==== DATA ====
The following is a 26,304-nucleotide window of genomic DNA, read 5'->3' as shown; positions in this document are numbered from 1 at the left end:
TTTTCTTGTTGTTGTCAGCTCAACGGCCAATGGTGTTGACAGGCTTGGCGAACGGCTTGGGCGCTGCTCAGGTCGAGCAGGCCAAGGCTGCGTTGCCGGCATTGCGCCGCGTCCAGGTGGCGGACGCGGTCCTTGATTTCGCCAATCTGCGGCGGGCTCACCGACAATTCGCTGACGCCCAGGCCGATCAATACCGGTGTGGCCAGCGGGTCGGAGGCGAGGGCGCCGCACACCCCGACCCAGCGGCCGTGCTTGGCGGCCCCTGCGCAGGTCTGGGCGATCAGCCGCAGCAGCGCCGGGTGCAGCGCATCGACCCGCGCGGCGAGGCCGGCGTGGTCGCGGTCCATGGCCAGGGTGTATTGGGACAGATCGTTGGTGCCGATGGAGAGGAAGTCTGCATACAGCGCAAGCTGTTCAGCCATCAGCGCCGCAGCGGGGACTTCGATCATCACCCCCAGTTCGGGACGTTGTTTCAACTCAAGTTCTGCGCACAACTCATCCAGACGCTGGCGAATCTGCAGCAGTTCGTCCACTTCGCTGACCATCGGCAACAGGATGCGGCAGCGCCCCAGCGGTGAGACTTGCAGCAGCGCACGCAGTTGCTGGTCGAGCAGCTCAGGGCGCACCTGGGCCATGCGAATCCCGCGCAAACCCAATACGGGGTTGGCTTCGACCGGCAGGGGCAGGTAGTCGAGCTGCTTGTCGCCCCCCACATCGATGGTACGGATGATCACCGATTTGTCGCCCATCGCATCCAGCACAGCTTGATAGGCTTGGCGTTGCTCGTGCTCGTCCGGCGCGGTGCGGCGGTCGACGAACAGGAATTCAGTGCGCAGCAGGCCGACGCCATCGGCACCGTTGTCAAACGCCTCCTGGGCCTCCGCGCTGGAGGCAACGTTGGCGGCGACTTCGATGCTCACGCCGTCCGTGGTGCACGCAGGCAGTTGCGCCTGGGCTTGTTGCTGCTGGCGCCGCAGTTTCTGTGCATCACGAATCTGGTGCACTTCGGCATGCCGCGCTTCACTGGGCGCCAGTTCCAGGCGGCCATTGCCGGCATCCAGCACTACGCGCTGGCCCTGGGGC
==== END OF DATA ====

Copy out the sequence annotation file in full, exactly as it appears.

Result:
The following is a 26,304-nucleotide window of genomic DNA, read 5'->3' as shown; positions in this document are numbered from 1 at the left end:
TTTTCTTGTTGTTGTCAGCTCAACGGCCAATGGTGTTGACAGGCTTGGCGAACGGCTTGGGCGCTGCTCAGGTCGAGCAGGCCAAGGCTGCGTTGCCGGCATTGCGCCGCGTCCAGGTGGCGGACGCGGTCCTTGATTTCGCCAATCTGCGGCGGGCTCACCGACAATTCGCTGACGCCCAGGCCGATCAATACCGGTGTGGCCAGCGGGTCGGAGGCGAGGGCGCCGCACACCCCGACCCAGCGGCCGTGCTTGGCGGCCCCTGCGCAGGTCTGGGCGATCAGCCGCAGCAGCGCCGGGTGCAGCGCATCGACCCGCGCGGCGAGGCCGGCGTGGTCGCGGTCCATGGCCAGGGTGTATTGGGACAGATCGTTGGTGCCGATGGAGAGGAAGTCTGCATACAGCGCAAGCTGTTCAGCCATCAGCGCCGCAGCGGGGACTTCGATCATCACCCCCAGTTCGGGACGTTGTTTCAACTCAAGTTCTGCGCACAACTCATCCAGACGCTGGCGAATCTGCAGCAGTTCGTCCACTTCGCTGACCATCGGCAACAGGATGCGGCAGCGCCCCAGCGGTGAGACTTGCAGCAGCGCACGCAGTTGCTGGTCGAGCAGCTCAGGGCGCACCTGGGCCATGCGAATCCCGCGCAAACCCAATACGGGGTTGGCTTCGACCGGCAGGGGCAGGTAGTCGAGCTGCTTGTCGCCCCCCACATCGATGGTACGGATGATCACCGATTTGTCGCCCATCGCATCCAGCACAGCTTGATAGGCTTGGCGTTGCTCGTGCTCGTCCGGCGCGGTGCGGCGGTCGACGAACAGGAATTCAGTGCGCAGCAGGCCGACGCCATCGGCACCGTTGTCAAACGCCTCCTGGGCCTCCGCGCTGGAGGCAACGTTGGCGGCGACTTCGATGCTCACGCCGTCCGTGGTGCACGCAGGCAGTTGCGCCTGGGCTTGTTGCTGCTGGCGCCGCAGTTTCTGTGCATCACGAATCTGGTGCACTTCGGCATGCCGCGCTTCACTGGGCGCCAGTTCCAGGCGGCCATTGCCGGCATCCAGCACTACGCGCTGGCCCTGGGGC